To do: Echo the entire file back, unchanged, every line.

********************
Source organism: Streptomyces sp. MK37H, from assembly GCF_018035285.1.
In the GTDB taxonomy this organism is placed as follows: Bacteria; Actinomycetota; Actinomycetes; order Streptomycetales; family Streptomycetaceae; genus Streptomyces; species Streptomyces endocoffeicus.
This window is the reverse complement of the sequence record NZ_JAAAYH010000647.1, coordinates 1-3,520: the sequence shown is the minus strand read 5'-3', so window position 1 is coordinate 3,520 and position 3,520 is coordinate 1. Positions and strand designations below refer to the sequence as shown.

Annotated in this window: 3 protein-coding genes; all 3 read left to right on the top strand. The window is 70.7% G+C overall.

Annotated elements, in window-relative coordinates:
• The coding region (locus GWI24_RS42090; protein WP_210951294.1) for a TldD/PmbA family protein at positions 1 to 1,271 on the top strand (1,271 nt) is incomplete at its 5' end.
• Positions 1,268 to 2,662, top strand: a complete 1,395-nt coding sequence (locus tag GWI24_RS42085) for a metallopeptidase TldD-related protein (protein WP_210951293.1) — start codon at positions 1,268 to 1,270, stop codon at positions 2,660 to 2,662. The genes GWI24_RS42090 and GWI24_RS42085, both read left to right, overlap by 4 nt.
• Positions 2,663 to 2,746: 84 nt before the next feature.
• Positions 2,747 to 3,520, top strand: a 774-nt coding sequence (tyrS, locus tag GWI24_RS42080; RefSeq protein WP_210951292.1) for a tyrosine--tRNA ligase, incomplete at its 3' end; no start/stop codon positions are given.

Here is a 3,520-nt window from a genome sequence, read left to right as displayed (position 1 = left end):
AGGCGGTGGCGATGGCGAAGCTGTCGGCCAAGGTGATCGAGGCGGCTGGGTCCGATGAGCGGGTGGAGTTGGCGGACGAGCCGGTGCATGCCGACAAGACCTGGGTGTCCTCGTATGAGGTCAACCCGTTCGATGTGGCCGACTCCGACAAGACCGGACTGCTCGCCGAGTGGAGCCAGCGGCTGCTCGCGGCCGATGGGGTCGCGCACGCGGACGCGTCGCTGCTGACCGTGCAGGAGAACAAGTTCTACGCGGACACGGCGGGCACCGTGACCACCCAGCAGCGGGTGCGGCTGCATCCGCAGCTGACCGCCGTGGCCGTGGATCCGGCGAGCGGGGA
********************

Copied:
Source organism: Streptomyces sp. MK37H, from assembly GCF_018035285.1.
In the GTDB taxonomy this organism is placed as follows: Bacteria; Actinomycetota; Actinomycetes; order Streptomycetales; family Streptomycetaceae; genus Streptomyces; species Streptomyces endocoffeicus.
This window is the reverse complement of the sequence record NZ_JAAAYH010000647.1, coordinates 1-3,520: the sequence shown is the minus strand read 5'-3', so window position 1 is coordinate 3,520 and position 3,520 is coordinate 1. Positions and strand designations below refer to the sequence as shown.

Annotated in this window: 3 protein-coding genes; all 3 read left to right on the top strand. The window is 70.7% G+C overall.

Annotated elements, in window-relative coordinates:
• The coding region (locus GWI24_RS42090; protein WP_210951294.1) for a TldD/PmbA family protein at positions 1 to 1,271 on the top strand (1,271 nt) is incomplete at its 5' end.
• Positions 1,268 to 2,662, top strand: a complete 1,395-nt coding sequence (locus tag GWI24_RS42085) for a metallopeptidase TldD-related protein (protein WP_210951293.1) — start codon at positions 1,268 to 1,270, stop codon at positions 2,660 to 2,662. The genes GWI24_RS42090 and GWI24_RS42085, both read left to right, overlap by 4 nt.
• Positions 2,663 to 2,746: 84 nt before the next feature.
• Positions 2,747 to 3,520, top strand: a 774-nt coding sequence (tyrS, locus tag GWI24_RS42080; RefSeq protein WP_210951292.1) for a tyrosine--tRNA ligase, incomplete at its 3' end; no start/stop codon positions are given.

Here is a 3,520-nt window from a genome sequence, read left to right as displayed (position 1 = left end):
AGGCGGTGGCGATGGCGAAGCTGTCGGCCAAGGTGATCGAGGCGGCTGGGTCCGATGAGCGGGTGGAGTTGGCGGACGAGCCGGTGCATGCCGACAAGACCTGGGTGTCCTCGTATGAGGTCAACCCGTTCGATGTGGCCGACTCCGACAAGACCGGACTGCTCGCCGAGTGGAGCCAGCGGCTGCTCGCGGCCGATGGGGTCGCGCACGCGGACGCGTCGCTGCTGACCGTGCAGGAGAACAAGTTCTACGCGGACACGGCGGGCACCGTGACCACCCAGCAGCGGGTGCGGCTGCATCCGCAGCTGACCGCCGTGGCCGTGGATCCGGCGAGCGGGGA